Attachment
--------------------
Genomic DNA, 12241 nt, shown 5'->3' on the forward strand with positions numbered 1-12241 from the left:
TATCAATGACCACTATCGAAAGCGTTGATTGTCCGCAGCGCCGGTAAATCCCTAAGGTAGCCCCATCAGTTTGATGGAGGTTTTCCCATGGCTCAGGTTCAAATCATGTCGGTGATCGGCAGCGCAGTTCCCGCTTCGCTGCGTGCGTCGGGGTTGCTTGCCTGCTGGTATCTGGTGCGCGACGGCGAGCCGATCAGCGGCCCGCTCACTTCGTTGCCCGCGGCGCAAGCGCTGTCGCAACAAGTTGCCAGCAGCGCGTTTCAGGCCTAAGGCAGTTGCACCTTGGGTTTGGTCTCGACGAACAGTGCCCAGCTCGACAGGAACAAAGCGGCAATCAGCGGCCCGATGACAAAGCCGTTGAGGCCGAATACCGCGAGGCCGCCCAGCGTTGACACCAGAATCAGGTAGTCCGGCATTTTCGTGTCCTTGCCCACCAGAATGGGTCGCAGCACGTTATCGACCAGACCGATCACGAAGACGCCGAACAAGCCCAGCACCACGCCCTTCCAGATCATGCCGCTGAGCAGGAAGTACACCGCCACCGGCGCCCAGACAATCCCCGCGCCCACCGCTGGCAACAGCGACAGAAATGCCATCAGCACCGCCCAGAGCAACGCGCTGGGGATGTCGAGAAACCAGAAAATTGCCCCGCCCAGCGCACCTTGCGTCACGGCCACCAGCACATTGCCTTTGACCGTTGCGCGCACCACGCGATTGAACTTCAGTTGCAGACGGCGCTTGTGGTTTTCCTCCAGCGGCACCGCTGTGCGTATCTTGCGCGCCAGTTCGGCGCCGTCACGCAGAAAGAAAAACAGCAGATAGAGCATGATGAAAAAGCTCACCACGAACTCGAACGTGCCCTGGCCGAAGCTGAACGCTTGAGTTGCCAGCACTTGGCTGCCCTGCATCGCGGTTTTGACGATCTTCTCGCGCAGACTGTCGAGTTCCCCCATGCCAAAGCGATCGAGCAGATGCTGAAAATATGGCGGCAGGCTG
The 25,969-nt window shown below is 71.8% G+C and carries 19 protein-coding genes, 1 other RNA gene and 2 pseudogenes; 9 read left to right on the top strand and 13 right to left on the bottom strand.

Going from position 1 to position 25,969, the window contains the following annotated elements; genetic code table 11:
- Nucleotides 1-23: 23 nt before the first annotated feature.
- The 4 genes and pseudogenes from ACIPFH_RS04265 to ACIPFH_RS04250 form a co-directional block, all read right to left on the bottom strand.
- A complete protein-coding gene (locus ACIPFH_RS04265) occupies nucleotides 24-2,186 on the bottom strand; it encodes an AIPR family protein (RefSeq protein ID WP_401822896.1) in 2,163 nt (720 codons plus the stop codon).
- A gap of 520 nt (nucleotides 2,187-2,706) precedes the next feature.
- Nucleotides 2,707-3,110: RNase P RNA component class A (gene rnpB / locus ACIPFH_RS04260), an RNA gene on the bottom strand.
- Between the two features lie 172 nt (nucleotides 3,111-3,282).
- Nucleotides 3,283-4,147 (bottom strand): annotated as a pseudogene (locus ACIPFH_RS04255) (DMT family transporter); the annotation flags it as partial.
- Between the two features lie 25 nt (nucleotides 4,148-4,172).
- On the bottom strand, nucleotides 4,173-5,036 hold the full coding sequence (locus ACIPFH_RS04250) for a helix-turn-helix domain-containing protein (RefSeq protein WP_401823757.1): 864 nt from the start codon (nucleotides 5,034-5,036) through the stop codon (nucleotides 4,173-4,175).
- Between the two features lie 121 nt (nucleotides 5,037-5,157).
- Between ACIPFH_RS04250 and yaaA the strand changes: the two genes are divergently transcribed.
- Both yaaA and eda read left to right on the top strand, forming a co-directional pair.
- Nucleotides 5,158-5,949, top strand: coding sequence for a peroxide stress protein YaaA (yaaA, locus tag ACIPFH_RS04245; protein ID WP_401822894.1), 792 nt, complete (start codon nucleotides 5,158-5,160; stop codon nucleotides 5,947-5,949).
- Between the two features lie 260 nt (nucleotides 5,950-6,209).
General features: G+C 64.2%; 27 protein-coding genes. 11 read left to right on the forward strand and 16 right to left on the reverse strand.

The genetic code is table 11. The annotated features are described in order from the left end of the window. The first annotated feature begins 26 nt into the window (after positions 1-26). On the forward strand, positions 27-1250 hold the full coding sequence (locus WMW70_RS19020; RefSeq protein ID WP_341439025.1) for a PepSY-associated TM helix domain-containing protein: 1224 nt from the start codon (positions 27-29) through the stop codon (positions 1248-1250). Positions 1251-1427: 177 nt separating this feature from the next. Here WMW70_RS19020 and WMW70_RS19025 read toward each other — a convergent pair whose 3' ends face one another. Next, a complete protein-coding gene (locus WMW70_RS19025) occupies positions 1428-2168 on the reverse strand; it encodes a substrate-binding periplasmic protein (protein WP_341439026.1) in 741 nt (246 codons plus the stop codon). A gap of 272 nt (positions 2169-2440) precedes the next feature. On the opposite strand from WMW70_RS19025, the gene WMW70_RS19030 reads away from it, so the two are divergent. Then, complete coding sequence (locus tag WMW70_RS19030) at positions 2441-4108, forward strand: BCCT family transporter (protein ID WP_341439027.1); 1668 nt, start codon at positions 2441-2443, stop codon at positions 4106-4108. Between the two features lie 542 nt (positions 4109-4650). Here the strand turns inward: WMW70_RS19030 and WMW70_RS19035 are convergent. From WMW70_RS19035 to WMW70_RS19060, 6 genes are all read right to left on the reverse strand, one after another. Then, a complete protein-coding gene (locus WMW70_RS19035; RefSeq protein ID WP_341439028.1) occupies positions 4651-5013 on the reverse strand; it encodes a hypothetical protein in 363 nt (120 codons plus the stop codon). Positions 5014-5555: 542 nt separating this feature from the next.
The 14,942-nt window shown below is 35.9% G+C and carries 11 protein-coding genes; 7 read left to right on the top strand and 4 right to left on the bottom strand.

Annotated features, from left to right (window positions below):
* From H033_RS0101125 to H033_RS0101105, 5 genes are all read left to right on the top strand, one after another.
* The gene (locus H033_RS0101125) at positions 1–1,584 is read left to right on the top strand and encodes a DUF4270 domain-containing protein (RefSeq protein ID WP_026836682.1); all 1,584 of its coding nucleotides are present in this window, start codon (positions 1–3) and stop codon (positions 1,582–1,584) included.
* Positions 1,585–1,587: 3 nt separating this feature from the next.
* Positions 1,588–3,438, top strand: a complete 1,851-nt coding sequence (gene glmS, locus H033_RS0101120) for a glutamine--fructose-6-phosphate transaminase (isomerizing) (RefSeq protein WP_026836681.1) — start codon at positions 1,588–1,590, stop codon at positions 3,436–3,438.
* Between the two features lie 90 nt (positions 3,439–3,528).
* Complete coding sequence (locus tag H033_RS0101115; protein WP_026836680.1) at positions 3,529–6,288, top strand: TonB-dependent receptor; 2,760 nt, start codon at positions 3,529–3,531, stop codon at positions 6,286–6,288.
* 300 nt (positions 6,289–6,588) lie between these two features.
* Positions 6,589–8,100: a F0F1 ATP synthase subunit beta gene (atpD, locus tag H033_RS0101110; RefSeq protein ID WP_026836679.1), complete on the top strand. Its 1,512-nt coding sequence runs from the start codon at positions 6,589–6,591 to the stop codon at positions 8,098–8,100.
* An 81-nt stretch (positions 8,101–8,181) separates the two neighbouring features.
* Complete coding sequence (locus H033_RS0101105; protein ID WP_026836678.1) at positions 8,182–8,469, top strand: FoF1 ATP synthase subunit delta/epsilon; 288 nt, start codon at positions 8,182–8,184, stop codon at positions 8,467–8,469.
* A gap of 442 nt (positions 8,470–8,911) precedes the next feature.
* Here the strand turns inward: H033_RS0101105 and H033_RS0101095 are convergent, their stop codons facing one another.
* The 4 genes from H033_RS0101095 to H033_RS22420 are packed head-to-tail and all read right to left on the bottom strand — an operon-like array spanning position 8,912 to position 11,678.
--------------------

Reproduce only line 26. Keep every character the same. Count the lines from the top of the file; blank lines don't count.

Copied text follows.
* Positions 1,588–3,438, top strand: a complete 1,851-nt coding sequence (gene glmS, locus H033_RS0101120) for a glutamine--fructose-6-phosphate transaminase (isomerizing) (RefSeq protein WP_026836681.1) — start codon at positions 1,588–1,590, stop codon at positions 3,436–3,438.